“The plumber is delayed again. I am tired of switching out these towels everyday to get all the water off the floor around the toilet.”
“Turn the water off.”
“There is a handle behind the commode to turn the water off.”
“Why didn’t you tell me this before?”
“I didn’t think of it – I thought everyone knew.”
My friend Shannon was in a panic for entire week because she needed a plumber, between a snow storm and flu season, season she had a week’s worth of panic about water leaking out of a toilet. In listening to these woes, I never thought to tell her to turn the water off directly to the commode because I assumed that would be the first thing someone would do. In my mind (after all I do have a vivid imagination) this was some new breed of problem I have never encountered.
Unknowingly or not, we all set a baseline of what we think is common knowledge. We’ve done nothing wrong, there are just things that are known among a common group of people. The thing is, in the world today, our circles have expanded. What may be common knowledge or a common practice in some groups is totally foreign in another. And there you have it, the surprising and unintended culture clash.
You’ve probably encountered this and been totally unaware. As with the unfortunate toilet incident, had the plumber come sooner, the discussion about turning the water off would not have happened. In life it is an oh well. But what happens in business?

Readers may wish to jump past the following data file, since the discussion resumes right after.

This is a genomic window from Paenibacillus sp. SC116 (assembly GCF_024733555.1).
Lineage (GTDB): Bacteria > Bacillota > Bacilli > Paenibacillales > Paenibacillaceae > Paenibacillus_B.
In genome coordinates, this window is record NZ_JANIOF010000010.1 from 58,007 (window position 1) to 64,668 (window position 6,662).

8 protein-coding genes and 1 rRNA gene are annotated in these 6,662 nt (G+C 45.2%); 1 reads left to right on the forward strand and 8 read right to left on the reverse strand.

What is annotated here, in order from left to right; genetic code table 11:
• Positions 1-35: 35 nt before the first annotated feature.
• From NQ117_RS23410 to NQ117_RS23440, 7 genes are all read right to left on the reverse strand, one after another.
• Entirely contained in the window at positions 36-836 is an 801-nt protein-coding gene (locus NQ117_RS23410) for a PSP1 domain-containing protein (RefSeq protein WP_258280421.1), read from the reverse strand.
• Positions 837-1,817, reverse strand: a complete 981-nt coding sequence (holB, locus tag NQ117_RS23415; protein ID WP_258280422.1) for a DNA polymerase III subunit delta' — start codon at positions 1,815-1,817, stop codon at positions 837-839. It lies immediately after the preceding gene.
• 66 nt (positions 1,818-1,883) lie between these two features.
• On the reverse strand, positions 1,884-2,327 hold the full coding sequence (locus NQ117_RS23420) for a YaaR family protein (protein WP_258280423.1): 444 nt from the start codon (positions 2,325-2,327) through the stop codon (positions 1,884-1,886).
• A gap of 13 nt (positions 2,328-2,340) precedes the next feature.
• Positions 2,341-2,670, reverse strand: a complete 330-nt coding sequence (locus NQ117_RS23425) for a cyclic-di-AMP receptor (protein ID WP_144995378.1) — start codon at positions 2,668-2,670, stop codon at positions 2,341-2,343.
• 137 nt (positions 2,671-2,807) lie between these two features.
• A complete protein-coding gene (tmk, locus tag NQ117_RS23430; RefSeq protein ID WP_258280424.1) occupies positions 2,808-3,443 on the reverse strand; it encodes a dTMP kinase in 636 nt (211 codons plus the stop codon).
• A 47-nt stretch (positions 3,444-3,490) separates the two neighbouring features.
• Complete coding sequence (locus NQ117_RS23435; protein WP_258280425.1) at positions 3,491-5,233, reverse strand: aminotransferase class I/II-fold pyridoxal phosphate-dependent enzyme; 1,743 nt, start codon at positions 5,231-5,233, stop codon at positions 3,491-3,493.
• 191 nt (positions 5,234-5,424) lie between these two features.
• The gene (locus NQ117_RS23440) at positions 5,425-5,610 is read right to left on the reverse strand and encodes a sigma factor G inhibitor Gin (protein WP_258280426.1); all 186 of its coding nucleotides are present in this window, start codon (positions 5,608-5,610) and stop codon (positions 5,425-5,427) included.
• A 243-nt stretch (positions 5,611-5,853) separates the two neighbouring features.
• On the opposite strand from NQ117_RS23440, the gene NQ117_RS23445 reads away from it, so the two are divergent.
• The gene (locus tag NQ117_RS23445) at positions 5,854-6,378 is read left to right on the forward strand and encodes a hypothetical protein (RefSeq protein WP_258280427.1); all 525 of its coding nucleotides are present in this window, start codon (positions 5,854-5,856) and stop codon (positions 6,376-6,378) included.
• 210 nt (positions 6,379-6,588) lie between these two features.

Introducing the email summary, a brief written account of who was there, key decisions and who does what for followup tasks. It’s not a transcript of dialog and who said what, it is the final agreed upon task and activities. If there are some misunderstandings, there is a better chance the issue will be made apparent a lot sooner. Yes, I know, sounds like common sense. There is a big difference between common sense and common usage. This is a simple thing to do and yet, there have been times when I have tried do this and couldn’t. Many times I have sat through a two hour meetings only to realize, did we really come to any conclusions? Were there really any to dos?
Ugh. How in the world can there be a two hour meeting without any conclusions or actions? This is like digging through layers, figure out one thing to uncover another. It’s all about the “meeting.” A meeting is defined as an act or process of coming together as an assembly for a common purpose. Common purpose! Consider starting meetings with a statement of the common purpose and mention of the expected outcome. At the end of the meeting, review the common purpose and expected outcome. What happened?
With different backgrounds and perspectives, what one persons consider as obvious, common knowledge, easy to do may not be for another. In a business environment, it may not be obvious what these “gaps” are. One way to mitigate is to do meeting summaries. A brief written account of who was there, key decisions and to dos. There are times when all it takes is a simple turn of a handle to stop problem, once you know the problem.